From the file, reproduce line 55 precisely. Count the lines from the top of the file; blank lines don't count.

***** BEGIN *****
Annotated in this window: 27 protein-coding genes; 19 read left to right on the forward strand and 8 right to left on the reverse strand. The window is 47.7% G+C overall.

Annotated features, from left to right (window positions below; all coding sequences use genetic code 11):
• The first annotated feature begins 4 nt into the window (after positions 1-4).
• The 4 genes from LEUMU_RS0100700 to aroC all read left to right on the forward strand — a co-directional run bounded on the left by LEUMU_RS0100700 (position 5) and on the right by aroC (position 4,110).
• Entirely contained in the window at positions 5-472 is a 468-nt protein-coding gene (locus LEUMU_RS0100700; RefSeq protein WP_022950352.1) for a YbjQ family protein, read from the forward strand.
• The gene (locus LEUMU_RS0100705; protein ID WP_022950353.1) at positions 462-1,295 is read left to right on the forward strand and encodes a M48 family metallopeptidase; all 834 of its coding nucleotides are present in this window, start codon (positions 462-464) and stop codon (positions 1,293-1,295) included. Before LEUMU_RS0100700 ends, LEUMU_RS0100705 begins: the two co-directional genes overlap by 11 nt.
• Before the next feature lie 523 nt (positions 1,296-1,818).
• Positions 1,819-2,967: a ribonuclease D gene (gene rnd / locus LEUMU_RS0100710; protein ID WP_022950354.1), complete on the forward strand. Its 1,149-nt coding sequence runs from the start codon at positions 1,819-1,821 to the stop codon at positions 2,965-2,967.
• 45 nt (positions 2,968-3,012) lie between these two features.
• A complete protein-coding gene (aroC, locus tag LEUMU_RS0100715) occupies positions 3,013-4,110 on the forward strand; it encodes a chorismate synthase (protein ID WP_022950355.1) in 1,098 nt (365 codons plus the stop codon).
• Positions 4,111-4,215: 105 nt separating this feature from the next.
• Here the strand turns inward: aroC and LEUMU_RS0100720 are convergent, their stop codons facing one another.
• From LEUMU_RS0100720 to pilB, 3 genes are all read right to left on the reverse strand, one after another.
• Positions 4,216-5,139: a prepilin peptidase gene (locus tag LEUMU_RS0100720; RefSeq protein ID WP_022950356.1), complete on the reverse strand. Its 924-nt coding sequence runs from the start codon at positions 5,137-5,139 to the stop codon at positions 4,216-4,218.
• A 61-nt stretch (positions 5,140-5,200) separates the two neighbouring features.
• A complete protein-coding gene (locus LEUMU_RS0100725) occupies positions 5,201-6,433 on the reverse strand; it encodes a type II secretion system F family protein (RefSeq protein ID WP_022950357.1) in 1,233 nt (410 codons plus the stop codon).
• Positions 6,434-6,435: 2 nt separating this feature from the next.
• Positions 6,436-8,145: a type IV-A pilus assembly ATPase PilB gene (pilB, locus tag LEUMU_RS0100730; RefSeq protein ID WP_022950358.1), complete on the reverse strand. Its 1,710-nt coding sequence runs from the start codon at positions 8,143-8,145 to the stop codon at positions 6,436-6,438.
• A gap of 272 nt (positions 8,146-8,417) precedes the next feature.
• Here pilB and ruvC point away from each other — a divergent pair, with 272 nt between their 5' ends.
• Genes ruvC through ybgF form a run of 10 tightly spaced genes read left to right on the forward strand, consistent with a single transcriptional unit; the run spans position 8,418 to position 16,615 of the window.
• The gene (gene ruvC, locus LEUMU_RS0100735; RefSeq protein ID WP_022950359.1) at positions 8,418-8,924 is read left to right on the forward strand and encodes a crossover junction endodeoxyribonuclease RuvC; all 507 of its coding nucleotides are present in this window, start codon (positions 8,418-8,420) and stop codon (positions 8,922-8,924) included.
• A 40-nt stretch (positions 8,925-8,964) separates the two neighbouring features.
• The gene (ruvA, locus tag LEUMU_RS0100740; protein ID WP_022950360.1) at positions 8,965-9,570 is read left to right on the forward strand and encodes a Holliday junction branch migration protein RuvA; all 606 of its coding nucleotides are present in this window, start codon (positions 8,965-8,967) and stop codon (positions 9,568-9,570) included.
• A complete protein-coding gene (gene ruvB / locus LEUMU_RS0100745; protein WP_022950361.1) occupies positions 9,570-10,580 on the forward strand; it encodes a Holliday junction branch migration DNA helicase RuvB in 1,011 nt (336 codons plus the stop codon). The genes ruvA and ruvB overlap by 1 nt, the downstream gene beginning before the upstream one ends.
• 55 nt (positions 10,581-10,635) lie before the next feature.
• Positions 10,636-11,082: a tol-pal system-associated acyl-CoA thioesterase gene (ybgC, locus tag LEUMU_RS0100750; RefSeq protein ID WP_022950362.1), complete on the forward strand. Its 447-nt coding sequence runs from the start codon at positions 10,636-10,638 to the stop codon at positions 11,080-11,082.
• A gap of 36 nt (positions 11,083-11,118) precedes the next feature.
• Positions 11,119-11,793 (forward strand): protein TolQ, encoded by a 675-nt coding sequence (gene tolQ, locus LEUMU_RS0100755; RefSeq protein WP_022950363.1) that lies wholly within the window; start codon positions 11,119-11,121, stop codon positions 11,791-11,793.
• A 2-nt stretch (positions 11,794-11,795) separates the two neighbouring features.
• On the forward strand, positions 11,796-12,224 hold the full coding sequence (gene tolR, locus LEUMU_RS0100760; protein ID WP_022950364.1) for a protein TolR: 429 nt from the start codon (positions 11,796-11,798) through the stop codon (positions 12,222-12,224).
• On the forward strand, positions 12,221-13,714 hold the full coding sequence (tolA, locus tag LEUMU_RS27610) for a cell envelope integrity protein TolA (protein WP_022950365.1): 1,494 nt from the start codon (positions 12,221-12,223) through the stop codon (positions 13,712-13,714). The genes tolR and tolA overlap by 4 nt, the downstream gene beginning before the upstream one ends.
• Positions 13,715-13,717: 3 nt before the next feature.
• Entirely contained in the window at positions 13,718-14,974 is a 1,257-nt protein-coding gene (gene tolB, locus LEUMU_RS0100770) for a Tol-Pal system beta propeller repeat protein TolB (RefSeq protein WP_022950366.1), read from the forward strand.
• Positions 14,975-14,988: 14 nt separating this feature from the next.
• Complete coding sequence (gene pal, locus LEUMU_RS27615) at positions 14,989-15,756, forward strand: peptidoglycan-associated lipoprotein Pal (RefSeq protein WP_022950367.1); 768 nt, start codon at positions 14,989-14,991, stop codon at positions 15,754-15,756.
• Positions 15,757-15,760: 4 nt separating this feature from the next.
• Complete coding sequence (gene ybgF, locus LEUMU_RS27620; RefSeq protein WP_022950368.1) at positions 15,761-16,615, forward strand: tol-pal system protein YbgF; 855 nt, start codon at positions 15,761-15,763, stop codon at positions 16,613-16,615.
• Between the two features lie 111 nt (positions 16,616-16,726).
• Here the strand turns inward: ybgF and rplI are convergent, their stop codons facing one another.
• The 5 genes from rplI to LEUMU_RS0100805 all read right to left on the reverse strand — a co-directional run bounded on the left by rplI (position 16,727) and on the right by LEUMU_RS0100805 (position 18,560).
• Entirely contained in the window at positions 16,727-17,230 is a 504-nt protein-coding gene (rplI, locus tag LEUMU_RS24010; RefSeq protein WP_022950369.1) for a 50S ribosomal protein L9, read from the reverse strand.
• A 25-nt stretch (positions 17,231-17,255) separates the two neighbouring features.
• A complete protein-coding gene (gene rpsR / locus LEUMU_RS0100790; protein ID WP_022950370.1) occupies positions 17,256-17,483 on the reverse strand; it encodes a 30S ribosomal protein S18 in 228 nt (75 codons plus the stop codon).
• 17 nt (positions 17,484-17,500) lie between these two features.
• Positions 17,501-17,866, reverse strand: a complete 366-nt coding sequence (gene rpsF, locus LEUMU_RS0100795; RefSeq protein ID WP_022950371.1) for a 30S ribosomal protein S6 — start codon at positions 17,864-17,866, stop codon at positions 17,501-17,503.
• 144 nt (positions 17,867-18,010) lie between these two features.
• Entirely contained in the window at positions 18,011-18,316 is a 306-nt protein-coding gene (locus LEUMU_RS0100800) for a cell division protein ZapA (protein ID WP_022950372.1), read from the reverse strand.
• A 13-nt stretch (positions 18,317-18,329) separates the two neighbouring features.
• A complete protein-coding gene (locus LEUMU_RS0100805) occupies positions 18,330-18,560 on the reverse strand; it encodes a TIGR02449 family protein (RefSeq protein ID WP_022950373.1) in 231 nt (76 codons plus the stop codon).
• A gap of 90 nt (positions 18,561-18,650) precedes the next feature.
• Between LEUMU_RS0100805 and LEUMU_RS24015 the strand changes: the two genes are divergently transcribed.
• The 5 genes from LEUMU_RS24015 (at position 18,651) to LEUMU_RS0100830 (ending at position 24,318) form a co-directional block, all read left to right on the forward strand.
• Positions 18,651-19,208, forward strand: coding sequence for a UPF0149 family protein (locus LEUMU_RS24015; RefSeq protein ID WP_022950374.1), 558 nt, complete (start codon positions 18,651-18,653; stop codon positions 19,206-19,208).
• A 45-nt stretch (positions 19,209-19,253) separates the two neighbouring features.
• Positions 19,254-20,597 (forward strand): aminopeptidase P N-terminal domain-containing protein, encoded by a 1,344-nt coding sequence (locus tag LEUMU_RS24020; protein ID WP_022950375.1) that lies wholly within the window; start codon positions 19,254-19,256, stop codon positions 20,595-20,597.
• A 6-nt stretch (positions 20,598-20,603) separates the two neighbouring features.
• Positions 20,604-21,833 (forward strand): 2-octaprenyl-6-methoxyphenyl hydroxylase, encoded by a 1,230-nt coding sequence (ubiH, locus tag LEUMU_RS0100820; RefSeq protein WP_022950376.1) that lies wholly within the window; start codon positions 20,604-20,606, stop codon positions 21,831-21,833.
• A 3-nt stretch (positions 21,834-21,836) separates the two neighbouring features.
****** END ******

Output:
• A 45-nt stretch (positions 19,209-19,253) separates the two neighbouring features.